Saturday, 1 September 2007
"Alias Grace" by Margaret Atwood: the theme of relationships between men and women
Relationships between men and women in Alias Grace
Grace is perceptive about Simon Jordan. She can see when he is troubled. She offers to remember her dreams for him, “If it will help you, Sir, with the trouble you are in; for I was feeling pity towards him, he looked so out of sorts” 282-3
Simon’s attitudes towards women, their “gratitude” and power within relationships.
He knows that Grace is playing a game during their conversations.
“She appears to welcome them, and even enjoy them; much as one enjoys a game of any sort, when one is winning, he tells himself grimly. The emotion she expresses most openly towards him is a subdued gratitude.
He’s hates the gratitude of women” because “it puts you at a disadvantage.” He thinks that “their gratitude isn’t real; what they really mean by it is that he should be grateful to them. Secretly they despise him. He recalls with embarrassment, and a kind of shrivelling self-loathing, the puppyish condescension he used to display when paying out money to some pitiful shopworn streetgirl – the beseeching look in her eyes, and how large and rich and compassionate he felt himself to be, as if the favours about to be conferred were his, not hers. What contempt they all must have kept hidden, under their thanks and smiles” 422
This is a fascinating passage which explores the power and sex relationships that Simon feels he has with women. He doesn’t feel in control and suspects that even when he is paying a prostitute it is he that is being manipulated through the selfishness of another.
Simon feels the same way about the “gratitude”of Mrs Humphrey
“Rachel, as he has now been entreated to call her. The more miles he is able to put between himself and Rachel Humphrey, the lighter and less troubled in spirit he feels. He’s gotten himself in too deep with her. He’s floundering – images of quicksand come to mind – . . . .Having a mistress – for that’s what she’s become, he supposes, . . . is worse than having a wife. The responsibilities involved are weightier, and more muddled.” 422-3
Mrs Humphrey claims to have been sleepwalking when she went to Simon’s bed:
This is the very thing Rachel claims of herself: she was sleepwalking, she says. She thought she was outdoors in the sunlight, gathering flowers but somehow found herself in his room, in the darkness, in his arms, and already then it was too late, she was lost”. . . .”He doesn’t for a moment believe this story, but for a refined woman of her class he supposes it’s a way of saving face.” (Mrs Humphreys claims to be a somnambulist “since childhood”. The links with Grace are obvious. It also highlights the question for Simon whether he should believe “Grace’s” somnambulism when he immediately discounts “Rachel’s”. 423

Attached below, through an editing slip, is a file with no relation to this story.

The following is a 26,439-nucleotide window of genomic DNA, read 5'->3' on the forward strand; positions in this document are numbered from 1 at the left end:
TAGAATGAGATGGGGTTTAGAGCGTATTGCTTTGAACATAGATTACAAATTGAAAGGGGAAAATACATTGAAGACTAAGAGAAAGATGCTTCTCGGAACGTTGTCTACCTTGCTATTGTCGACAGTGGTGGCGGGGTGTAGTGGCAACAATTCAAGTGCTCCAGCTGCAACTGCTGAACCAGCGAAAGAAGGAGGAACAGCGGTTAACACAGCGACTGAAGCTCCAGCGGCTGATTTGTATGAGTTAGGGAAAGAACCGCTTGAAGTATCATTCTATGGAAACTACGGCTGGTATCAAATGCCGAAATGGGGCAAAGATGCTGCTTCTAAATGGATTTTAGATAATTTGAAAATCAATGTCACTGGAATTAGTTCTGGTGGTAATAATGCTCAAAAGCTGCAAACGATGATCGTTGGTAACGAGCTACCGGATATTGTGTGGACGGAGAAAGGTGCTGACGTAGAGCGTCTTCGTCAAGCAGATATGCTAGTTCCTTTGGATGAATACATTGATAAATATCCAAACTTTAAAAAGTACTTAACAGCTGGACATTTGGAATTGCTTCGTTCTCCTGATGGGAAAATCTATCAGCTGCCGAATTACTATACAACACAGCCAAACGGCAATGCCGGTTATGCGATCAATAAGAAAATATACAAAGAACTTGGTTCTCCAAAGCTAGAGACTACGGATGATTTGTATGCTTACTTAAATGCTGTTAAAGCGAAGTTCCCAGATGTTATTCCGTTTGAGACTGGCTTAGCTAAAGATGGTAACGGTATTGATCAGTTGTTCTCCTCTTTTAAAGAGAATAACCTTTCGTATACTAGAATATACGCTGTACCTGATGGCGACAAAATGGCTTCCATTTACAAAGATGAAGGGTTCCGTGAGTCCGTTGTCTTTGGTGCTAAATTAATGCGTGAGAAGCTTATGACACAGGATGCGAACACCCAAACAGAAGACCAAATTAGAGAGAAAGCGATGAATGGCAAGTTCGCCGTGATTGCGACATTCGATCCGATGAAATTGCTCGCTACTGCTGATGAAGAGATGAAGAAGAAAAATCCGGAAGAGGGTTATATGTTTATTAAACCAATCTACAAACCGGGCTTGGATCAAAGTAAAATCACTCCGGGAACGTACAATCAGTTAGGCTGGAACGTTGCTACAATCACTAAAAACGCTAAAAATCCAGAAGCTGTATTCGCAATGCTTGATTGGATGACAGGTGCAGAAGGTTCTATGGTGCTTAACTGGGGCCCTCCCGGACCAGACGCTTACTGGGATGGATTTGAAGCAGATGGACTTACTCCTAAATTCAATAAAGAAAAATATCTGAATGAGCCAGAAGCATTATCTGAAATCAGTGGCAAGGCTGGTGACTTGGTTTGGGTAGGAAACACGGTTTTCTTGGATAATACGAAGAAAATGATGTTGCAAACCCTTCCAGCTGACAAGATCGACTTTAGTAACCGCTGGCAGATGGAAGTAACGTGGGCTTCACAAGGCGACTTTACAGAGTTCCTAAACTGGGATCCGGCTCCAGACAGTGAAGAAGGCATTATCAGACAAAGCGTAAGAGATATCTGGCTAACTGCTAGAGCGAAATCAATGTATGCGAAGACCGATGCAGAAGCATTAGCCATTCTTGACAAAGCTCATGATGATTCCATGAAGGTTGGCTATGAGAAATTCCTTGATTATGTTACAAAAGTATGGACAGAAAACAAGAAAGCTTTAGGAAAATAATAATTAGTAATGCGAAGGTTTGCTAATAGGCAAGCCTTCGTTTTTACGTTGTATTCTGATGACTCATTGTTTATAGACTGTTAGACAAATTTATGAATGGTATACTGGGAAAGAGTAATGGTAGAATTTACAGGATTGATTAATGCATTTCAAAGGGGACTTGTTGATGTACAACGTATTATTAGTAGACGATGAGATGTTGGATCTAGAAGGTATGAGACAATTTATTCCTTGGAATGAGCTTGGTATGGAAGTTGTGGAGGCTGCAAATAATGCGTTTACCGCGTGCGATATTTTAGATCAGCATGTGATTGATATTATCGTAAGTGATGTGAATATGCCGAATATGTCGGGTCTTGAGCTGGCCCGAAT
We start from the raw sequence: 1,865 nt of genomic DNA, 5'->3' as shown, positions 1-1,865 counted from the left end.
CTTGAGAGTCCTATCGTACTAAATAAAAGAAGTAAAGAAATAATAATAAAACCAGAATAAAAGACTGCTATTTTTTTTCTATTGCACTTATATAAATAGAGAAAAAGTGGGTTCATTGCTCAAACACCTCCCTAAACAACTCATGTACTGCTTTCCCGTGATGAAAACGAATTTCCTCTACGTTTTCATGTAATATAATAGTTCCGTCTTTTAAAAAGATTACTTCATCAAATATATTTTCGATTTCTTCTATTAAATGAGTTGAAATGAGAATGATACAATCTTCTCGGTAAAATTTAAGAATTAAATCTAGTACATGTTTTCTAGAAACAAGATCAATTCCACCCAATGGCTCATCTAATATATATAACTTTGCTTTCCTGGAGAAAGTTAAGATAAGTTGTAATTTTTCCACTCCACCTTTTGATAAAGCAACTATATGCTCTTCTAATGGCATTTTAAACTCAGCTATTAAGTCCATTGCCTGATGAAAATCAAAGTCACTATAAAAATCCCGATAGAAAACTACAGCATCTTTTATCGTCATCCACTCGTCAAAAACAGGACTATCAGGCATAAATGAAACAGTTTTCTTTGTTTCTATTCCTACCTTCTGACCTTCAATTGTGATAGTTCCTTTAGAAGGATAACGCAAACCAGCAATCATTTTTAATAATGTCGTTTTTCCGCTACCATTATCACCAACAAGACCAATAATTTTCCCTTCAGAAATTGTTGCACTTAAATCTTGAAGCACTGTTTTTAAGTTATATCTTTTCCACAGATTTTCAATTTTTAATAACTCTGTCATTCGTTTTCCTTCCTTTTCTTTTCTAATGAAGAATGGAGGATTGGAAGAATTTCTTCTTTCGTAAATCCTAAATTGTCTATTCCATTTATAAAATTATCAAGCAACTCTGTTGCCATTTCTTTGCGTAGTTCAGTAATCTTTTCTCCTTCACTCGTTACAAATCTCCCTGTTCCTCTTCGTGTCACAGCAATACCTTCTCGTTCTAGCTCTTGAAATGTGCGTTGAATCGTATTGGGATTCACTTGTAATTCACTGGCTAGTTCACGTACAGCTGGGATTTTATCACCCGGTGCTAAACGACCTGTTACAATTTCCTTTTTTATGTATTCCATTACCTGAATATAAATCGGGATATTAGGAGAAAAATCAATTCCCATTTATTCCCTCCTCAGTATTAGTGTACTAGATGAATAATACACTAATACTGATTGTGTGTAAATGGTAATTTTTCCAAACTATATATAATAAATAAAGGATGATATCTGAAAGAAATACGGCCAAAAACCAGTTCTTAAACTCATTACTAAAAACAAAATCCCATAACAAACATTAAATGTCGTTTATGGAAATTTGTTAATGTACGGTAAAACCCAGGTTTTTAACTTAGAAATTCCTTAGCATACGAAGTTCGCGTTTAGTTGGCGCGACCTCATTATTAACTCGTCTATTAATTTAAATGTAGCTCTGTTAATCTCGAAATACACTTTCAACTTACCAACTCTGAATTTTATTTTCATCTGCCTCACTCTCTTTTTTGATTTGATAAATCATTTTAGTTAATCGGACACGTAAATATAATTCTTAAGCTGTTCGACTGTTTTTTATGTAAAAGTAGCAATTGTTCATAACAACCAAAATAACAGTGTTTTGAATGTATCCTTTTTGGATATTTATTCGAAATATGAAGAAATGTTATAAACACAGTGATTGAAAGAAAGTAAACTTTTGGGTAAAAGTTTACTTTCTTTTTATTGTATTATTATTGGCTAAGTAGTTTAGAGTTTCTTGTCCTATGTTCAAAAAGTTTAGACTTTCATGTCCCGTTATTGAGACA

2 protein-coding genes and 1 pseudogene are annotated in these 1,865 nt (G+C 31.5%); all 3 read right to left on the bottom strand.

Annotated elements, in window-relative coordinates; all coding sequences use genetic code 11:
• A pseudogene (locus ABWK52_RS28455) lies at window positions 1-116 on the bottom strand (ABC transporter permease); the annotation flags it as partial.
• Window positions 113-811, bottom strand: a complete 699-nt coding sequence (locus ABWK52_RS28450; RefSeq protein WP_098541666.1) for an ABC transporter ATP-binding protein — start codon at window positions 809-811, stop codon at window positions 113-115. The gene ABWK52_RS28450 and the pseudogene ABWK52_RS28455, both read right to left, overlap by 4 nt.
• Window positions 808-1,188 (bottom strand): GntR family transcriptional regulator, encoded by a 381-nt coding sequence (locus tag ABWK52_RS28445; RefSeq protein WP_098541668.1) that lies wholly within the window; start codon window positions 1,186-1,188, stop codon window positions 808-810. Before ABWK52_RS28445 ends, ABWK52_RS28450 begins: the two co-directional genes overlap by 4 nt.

The rituals of Mrs Humphrey’s melodramatic role-playing “bores” Simon. (Perhaps also because he is required to play the role of secret lover himself.)
Simon wants to get out of the relationship and “Inwardly he wishes” the Major “ a long and healthy life”. 424.
Lydia wears her new dress for the benefit of Simon – and she is sorry to have missed him. (Grace is very aware of this. 283. The will he or wont he have a relationship with Lydia is continued for a good part of his inclusion in the novel.) Grace can see there will be trouble “when one loves and the other does not”. 285
Simon’s relationship with Mrs Humphries.-She is his landlady
-becomes through necessity a kind of servant (when Dora leaves)
-becomes his mistress out of gratitude!
Jeremiah the peddler’s relationship with Grace (caring and somewhat mysterious, although he offers a relationship without marriage if she would form a partnership with him in his role as a mesmermist duping the credulous.
Jaimie’s relationship with Grace
He is young and innocent at Richmond Hill. Jaimie allowed his jealousy to get the better of him at the trial:
“He felt betrayed in love, because I had gone off with MacDermott; and from being an angel in his eyes, and fit to be idolized and worshipped, I was transformed to a demon, and he would do all in his power to destroy me. (This was a disappointment as Grace had been hoping for “a good word” from him at the trial.) 418
Kinnear’s relationship with Nancy and Grace
McDermott’s relationship with Grace
Kenneth McKenzie’s relationship with Grace
These relationships are mostly based on power in which women, from servants to wives, are dependent or vulnerable.